LR/ACR Preset: Forte Fortepan 400

LR/ACR Preset: Fortepan 400

A quick release for tonight. I have had a hard drive failure on my production PC, bringing almost everything to a grinding halt. I luckily had an rsync update from my PC to my Linux RAID server on site, so I only lost the last day's worth of work, but that equates to 5 finished presets, 2 articles, and 2 articles for other blogs. Not a good day.

So here is one of the few finished presets I was able to scavenge, Fortepan 400.

Sorry I can't write more tonight, gotta get back to work trying to stabilize my system and prevent further data loss. Hopefully I can scavenge today's work before my hard drive totally becomes useless. Be back as soon as possible, hopefully tomorrow.

Until then (and wish me luck)



Miscellaneous: Stuff

Sorry for the late post, I have been distracted by yet another project, that has put off the article I was working on for today. Anyways, that will see the light of day soon, and since it is late I though I would just stop in to say hi!

In case you are involved in the Flickr Presetting Lightroom group, we are now voting on images that were submitted to the photo contest. If you partake in the group, please consider joining in on the voting. If you have not been by yet, come on over and join in on a great community for Lightroom. We are hoping to have more contests/challenges in the future, so keep checking in.

If you are a pro photographer or aspiring to be one, you most likely have a digital portfolio. If you do you may want to consider looking into Dripbook. They offer a great service that could be very beneficial if you maintain various contact points for your portfolio. More information on this service is available ovar at X-Equals.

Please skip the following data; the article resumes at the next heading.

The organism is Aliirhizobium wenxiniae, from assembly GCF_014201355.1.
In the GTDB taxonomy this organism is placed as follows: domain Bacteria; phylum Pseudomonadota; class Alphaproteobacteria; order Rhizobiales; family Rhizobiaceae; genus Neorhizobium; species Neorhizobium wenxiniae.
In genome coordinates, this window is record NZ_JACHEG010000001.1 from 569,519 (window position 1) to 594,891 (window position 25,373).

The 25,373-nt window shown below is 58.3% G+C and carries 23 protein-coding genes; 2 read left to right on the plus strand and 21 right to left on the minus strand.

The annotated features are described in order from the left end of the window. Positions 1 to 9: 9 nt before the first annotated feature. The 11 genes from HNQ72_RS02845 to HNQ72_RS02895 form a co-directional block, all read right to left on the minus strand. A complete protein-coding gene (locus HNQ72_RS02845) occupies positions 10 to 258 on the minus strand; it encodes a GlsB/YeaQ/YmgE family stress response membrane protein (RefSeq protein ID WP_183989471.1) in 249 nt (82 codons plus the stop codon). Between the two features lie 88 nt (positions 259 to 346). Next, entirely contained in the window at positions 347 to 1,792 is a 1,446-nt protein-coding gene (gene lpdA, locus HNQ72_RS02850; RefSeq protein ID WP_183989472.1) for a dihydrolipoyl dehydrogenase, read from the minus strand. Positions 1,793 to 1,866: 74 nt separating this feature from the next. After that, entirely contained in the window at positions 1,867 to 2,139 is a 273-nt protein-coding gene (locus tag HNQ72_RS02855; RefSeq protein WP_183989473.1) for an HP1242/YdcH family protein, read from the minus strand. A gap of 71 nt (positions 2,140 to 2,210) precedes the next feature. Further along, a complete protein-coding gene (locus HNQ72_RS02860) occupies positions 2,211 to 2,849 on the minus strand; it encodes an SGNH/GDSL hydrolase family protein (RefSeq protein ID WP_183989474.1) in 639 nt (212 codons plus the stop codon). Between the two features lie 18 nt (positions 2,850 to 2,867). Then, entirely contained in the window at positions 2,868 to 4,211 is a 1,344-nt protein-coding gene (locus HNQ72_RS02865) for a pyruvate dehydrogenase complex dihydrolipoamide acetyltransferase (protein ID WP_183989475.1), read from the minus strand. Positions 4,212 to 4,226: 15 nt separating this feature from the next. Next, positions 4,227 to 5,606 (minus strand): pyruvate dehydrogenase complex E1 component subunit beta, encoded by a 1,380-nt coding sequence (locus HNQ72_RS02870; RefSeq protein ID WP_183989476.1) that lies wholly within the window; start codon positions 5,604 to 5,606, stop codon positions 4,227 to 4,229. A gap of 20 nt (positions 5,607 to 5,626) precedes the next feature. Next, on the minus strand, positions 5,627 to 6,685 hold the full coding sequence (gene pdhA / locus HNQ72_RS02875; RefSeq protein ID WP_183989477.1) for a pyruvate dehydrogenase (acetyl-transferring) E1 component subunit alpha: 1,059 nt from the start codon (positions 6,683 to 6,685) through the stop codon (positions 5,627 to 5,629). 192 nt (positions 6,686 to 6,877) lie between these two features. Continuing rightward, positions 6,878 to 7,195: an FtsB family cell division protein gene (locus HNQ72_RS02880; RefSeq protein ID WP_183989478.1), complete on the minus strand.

I am having quite the experience with my new Plustek OpticFilm 7200 Film Scanner. Priced for those on a budget, it is quite lacking in features, however I am getting excellent results from it. I will be doing a full review and guide to getting good results from this high-res scanner that won't break your budget. Although I will miss my old Coolscan LS-2000, I won't miss the money I save on this over the Nikon Coolscan 5000 ED. I can deal with lower quality for my personal film shots. I can pay to get great scans on a frame if I really need it...such as I do for all the shots on test rolls of film.

Other than that, don't forget to get my Cold Storage Collection if you haven't done so already. Proceeds from the sales contribute to my costs incurred whilst developing these presets. Your generosity will keep this site moving forward.

Well, not I am going to get to work in preparing more material for this site, hopefully finally get ahead of the game again. Also, I am in the process of writing an article for X-Equals about sharpening your images in Lightroom. It will go fairly in depth, keep an eye out for it sometime in the next week or so.